India is counting down before the launch of its first inter-planetary mission as it hopes to become the only Asian country to reach the planet of Mars.
A rocket carrying a 1.35-tonne unmanned probe vehicle will lift off from the country's east-coast island of Shriharikota on Tuesday, where it will begin a 300-day, 780-million-km journey to study the Martian atmosphere.
"The biggest challenge will be precisely navigating the spacecraft to Mars," K Radhakrishnan, chairman of the Indian Space and Research Organisation (ISRO), says.
The space agency will host a live web cast of the launch.
The Mars Orbiter Mission, known as Mangalyaan [Mars Craft] in Hindi, will first ride a rocket into an elliptical orbit around Earth.
It will perform a series of technical manoeuvres and short burns to raise its orbit before it propels towards Mars.
The mission will be India's first inter-planetary journey that requires developing technology to allow a probe to run autonomously.
"The countdown is progressing well, as scheduled," Deviprasad Karnik, ISRO spokesman, said.
"The weather is normal. Slightly cloudy but no problem."
Indian scientists sent a probe called Chandrayaan to the moon five years ago. The mission faced several challenges, including losing contact with controllers in 2009 and when a new, larger launch vehicle blew up after take-off in 2010.
Manmohan Singh, Indian prime minister, announced the Mars mission 15 months ago shortly after a Chinese attempt to reach the faraway planet failed to leave earth's atmosphere.
The timing of the announcement led to speculation that India was trying to compete with its neighbour, a charge that Indian officials have denied.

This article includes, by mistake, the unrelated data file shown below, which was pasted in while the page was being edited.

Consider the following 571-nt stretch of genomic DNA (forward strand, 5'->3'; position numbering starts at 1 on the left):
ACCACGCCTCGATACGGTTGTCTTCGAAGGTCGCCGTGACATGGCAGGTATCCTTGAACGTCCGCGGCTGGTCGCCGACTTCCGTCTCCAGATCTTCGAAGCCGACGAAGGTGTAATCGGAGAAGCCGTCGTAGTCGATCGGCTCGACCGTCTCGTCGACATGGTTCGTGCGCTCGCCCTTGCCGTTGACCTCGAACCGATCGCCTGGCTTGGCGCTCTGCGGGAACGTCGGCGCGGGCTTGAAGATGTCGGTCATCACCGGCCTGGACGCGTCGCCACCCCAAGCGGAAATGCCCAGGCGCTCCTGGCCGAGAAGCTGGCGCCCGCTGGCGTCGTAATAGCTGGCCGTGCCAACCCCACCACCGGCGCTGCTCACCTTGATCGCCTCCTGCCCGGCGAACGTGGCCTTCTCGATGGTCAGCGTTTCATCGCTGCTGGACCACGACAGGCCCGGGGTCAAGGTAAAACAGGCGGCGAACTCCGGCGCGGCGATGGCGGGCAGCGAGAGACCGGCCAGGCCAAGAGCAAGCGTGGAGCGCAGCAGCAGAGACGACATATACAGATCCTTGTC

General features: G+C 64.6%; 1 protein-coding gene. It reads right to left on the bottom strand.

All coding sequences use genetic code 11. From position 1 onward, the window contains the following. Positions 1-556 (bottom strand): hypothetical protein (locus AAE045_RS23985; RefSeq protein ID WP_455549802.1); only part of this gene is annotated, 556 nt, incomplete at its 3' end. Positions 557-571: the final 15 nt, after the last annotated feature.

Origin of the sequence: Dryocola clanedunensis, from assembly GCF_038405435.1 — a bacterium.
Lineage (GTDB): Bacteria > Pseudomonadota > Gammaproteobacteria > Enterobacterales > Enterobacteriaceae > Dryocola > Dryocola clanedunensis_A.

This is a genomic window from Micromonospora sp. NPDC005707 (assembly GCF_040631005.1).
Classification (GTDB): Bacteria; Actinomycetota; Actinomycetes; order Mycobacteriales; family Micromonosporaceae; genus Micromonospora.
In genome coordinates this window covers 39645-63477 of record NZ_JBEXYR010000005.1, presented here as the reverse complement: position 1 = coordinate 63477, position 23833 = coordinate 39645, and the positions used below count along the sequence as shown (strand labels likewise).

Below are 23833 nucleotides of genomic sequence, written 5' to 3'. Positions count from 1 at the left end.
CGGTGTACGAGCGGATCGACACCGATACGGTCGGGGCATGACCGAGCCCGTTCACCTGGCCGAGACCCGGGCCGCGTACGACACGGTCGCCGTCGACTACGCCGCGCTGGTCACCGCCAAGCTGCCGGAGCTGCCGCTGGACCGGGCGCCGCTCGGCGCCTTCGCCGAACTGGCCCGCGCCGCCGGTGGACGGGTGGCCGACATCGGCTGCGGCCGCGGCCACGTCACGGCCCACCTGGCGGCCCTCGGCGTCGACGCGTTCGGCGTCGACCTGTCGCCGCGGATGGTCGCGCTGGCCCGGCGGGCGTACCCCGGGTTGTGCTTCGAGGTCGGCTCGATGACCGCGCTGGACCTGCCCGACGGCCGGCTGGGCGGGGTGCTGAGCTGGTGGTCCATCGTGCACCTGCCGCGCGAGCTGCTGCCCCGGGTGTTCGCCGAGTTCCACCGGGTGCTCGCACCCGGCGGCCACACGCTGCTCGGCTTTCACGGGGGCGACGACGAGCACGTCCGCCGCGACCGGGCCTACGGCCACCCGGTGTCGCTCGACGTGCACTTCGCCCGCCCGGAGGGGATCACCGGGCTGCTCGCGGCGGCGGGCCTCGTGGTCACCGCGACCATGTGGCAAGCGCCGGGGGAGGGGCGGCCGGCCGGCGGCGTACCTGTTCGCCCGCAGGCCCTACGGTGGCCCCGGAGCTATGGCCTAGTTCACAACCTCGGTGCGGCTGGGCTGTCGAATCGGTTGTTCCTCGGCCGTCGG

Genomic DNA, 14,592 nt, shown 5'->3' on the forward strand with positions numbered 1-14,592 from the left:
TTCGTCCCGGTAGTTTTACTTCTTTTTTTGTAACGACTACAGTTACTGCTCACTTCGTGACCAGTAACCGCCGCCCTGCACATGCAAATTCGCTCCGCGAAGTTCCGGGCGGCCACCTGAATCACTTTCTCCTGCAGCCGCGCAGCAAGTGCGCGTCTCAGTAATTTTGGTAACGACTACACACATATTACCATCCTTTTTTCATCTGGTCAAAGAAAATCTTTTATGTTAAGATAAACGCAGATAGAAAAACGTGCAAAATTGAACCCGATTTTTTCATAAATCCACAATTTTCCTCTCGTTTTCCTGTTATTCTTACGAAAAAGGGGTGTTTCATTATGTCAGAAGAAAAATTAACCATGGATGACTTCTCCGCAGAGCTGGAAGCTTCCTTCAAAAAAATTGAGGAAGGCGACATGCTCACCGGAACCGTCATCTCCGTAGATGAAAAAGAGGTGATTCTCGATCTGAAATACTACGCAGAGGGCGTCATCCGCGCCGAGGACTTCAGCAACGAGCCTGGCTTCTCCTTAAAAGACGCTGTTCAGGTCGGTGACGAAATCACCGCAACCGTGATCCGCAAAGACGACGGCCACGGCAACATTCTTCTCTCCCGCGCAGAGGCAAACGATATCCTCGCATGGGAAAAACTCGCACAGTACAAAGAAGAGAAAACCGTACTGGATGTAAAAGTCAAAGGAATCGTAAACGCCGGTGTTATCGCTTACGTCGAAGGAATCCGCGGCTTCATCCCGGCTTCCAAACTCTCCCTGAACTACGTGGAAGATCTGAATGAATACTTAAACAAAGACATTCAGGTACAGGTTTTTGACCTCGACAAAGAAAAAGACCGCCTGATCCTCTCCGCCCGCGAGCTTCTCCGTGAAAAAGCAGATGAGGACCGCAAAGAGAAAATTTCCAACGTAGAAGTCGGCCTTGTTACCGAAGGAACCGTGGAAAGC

"We are in competition with ourselves in the areas that we have charted for ourselves," Radhakrishnan told AFP news agency last week. "Each country has its own priorities."
More than half of all attempted missions to Mars have failed, including a Chinese attempt in 2011 and Japan's in 2003.
Only the US, Russia and the European Union have successfully reached Mars to date.
Low-cost space technology
The Indian project will cost Rs4.5bn ($73m), only a fraction of the cost of previous foreign missions.
Still, local critics of the project have said India should focus on meeting its citizens' socioeconomic needs, rather than spending money on space travel.
India has defended its $1bn space programme, saying it helps the country's economic development through satellites that monitor weather and water resources, and enable communication in remote parts of the country.
ISRO also shares its rocket technology with the state-run defence agency responsible for India's expanding missile programme.
One of the main goals of the Indian mission is to find evidence of methane gas on Mars, which would support the idea that the Red Planet can host primitive life forms.
A 2012 US exploration mission to Mars, known as Curiosity, disproved this theory when it discovered only trace elements of methane in the Martian atmosphere.
The US was the first country to successfully send a robotic explorer vehicle to Mars.
NASA will launch another Martian study probe on November 18.
In the meantime, the US space agency will help India with its communications, while two ships stationed in the Pacific Ocean will assist with monitoring.